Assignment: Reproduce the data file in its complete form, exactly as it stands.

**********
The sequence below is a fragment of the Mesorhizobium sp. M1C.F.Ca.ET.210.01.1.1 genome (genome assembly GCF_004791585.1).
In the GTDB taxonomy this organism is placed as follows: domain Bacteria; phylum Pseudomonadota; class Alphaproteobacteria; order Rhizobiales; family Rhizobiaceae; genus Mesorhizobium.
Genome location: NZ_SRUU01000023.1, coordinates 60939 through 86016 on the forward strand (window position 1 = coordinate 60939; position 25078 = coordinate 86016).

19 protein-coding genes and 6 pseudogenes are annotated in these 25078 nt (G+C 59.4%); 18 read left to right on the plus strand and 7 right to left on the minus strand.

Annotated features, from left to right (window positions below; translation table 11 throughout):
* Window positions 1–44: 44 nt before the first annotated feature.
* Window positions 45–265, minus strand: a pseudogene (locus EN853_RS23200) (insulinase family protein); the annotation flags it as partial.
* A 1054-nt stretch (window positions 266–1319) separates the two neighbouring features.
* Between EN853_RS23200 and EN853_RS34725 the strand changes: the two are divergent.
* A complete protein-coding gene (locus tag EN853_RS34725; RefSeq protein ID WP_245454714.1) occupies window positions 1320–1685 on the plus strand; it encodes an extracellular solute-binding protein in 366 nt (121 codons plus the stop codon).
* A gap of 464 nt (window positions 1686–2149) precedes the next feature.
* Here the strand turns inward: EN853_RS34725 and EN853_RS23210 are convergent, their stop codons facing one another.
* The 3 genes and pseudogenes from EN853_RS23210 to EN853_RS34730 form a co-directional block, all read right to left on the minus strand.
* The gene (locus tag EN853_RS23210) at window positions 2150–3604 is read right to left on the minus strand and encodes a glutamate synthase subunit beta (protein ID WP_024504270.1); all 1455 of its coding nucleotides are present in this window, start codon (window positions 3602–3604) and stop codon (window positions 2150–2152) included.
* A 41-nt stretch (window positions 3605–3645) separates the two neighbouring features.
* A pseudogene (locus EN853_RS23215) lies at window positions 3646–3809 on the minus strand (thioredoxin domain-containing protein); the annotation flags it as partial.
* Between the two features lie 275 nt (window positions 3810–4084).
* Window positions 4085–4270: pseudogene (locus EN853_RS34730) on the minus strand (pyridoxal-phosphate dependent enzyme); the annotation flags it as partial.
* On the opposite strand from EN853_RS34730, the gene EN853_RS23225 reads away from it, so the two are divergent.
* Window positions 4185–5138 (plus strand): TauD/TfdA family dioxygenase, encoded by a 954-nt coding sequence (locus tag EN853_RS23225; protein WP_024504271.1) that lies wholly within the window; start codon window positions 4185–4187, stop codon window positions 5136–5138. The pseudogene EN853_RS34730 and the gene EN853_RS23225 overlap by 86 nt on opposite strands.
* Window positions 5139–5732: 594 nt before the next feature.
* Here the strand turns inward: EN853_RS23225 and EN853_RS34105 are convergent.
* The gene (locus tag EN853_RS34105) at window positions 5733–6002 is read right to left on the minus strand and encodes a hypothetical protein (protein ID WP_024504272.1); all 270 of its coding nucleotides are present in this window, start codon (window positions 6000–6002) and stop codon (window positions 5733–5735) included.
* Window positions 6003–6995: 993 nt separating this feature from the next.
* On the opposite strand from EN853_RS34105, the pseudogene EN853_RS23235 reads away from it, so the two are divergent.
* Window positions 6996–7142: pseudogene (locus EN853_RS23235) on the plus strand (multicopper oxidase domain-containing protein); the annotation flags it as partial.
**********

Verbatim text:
The sequence below is a fragment of the Mesorhizobium sp. M1C.F.Ca.ET.210.01.1.1 genome (genome assembly GCF_004791585.1).
In the GTDB taxonomy this organism is placed as follows: domain Bacteria; phylum Pseudomonadota; class Alphaproteobacteria; order Rhizobiales; family Rhizobiaceae; genus Mesorhizobium.
Genome location: NZ_SRUU01000023.1, coordinates 60939 through 86016 on the forward strand (window position 1 = coordinate 60939; position 25078 = coordinate 86016).

19 protein-coding genes and 6 pseudogenes are annotated in these 25078 nt (G+C 59.4%); 18 read left to right on the plus strand and 7 right to left on the minus strand.

Annotated features, from left to right (window positions below; translation table 11 throughout):
* Window positions 1–44: 44 nt before the first annotated feature.
* Window positions 45–265, minus strand: a pseudogene (locus EN853_RS23200) (insulinase family protein); the annotation flags it as partial.
* A 1054-nt stretch (window positions 266–1319) separates the two neighbouring features.
* Between EN853_RS23200 and EN853_RS34725 the strand changes: the two are divergent.
* A complete protein-coding gene (locus tag EN853_RS34725; RefSeq protein ID WP_245454714.1) occupies window positions 1320–1685 on the plus strand; it encodes an extracellular solute-binding protein in 366 nt (121 codons plus the stop codon).
* A gap of 464 nt (window positions 1686–2149) precedes the next feature.
* Here the strand turns inward: EN853_RS34725 and EN853_RS23210 are convergent, their stop codons facing one another.
* The 3 genes and pseudogenes from EN853_RS23210 to EN853_RS34730 form a co-directional block, all read right to left on the minus strand.
* The gene (locus tag EN853_RS23210) at window positions 2150–3604 is read right to left on the minus strand and encodes a glutamate synthase subunit beta (protein ID WP_024504270.1); all 1455 of its coding nucleotides are present in this window, start codon (window positions 3602–3604) and stop codon (window positions 2150–2152) included.
* A 41-nt stretch (window positions 3605–3645) separates the two neighbouring features.
* A pseudogene (locus EN853_RS23215) lies at window positions 3646–3809 on the minus strand (thioredoxin domain-containing protein); the annotation flags it as partial.
* Between the two features lie 275 nt (window positions 3810–4084).
* Window positions 4085–4270: pseudogene (locus EN853_RS34730) on the minus strand (pyridoxal-phosphate dependent enzyme); the annotation flags it as partial.
* On the opposite strand from EN853_RS34730, the gene EN853_RS23225 reads away from it, so the two are divergent.
* Window positions 4185–5138 (plus strand): TauD/TfdA family dioxygenase, encoded by a 954-nt coding sequence (locus tag EN853_RS23225; protein WP_024504271.1) that lies wholly within the window; start codon window positions 4185–4187, stop codon window positions 5136–5138. The pseudogene EN853_RS34730 and the gene EN853_RS23225 overlap by 86 nt on opposite strands.
* Window positions 5139–5732: 594 nt before the next feature.
* Here the strand turns inward: EN853_RS23225 and EN853_RS34105 are convergent.
* The gene (locus tag EN853_RS34105) at window positions 5733–6002 is read right to left on the minus strand and encodes a hypothetical protein (protein ID WP_024504272.1); all 270 of its coding nucleotides are present in this window, start codon (window positions 6000–6002) and stop codon (window positions 5733–5735) included.
* Window positions 6003–6995: 993 nt separating this feature from the next.
* On the opposite strand from EN853_RS34105, the pseudogene EN853_RS23235 reads away from it, so the two are divergent.
* Window positions 6996–7142: pseudogene (locus EN853_RS23235) on the plus strand (multicopper oxidase domain-containing protein); the annotation flags it as partial.